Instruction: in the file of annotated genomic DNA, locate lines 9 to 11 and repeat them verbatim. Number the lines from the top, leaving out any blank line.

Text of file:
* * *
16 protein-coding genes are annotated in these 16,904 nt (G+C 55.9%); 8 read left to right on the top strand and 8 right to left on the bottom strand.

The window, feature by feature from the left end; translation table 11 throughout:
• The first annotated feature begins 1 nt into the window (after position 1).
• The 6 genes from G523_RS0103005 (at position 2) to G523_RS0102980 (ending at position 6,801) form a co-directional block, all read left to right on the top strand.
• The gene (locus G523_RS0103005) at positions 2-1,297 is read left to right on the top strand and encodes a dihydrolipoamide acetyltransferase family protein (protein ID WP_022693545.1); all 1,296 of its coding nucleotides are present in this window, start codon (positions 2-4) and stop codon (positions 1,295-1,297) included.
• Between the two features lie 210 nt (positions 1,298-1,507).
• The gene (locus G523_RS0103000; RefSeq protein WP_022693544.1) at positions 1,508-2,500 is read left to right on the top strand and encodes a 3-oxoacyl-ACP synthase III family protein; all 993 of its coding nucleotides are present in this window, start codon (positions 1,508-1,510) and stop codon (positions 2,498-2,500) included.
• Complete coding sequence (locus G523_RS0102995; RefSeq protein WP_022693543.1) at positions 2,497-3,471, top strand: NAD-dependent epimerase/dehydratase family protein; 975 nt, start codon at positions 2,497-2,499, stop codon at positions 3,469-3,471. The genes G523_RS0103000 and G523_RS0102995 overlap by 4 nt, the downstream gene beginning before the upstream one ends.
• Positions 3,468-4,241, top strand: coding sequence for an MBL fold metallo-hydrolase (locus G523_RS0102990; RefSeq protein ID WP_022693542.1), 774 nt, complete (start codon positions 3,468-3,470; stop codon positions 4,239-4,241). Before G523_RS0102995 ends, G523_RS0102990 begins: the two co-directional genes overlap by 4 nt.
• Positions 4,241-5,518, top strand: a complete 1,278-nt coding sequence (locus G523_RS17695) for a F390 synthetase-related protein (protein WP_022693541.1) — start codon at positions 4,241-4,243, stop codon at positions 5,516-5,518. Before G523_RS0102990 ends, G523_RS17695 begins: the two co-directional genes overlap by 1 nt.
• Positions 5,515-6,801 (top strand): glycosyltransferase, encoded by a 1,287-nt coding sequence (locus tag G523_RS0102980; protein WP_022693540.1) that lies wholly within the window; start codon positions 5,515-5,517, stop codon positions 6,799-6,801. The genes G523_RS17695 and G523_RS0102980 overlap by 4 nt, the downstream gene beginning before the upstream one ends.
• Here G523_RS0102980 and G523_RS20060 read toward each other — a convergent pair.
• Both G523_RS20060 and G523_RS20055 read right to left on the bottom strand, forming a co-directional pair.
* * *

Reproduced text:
• Positions 3,468-4,241, top strand: coding sequence for an MBL fold metallo-hydrolase (locus G523_RS0102990; RefSeq protein ID WP_022693542.1), 774 nt, complete (start codon positions 3,468-3,470; stop codon positions 4,239-4,241). Before G523_RS0102995 ends, G523_RS0102990 begins: the two co-directional genes overlap by 4 nt.
• Positions 4,241-5,518, top strand: a complete 1,278-nt coding sequence (locus G523_RS17695) for a F390 synthetase-related protein (protein WP_022693541.1) — start codon at positions 4,241-4,243, stop codon at positions 5,516-5,518. Before G523_RS0102990 ends, G523_RS17695 begins: the two co-directional genes overlap by 1 nt.
• Positions 5,515-6,801 (top strand): glycosyltransferase, encoded by a 1,287-nt coding sequence (locus tag G523_RS0102980; protein WP_022693540.1) that lies wholly within the window; start codon positions 5,515-5,517, stop codon positions 6,799-6,801. The genes G523_RS17695 and G523_RS0102980 overlap by 4 nt, the downstream gene beginning before the upstream one ends.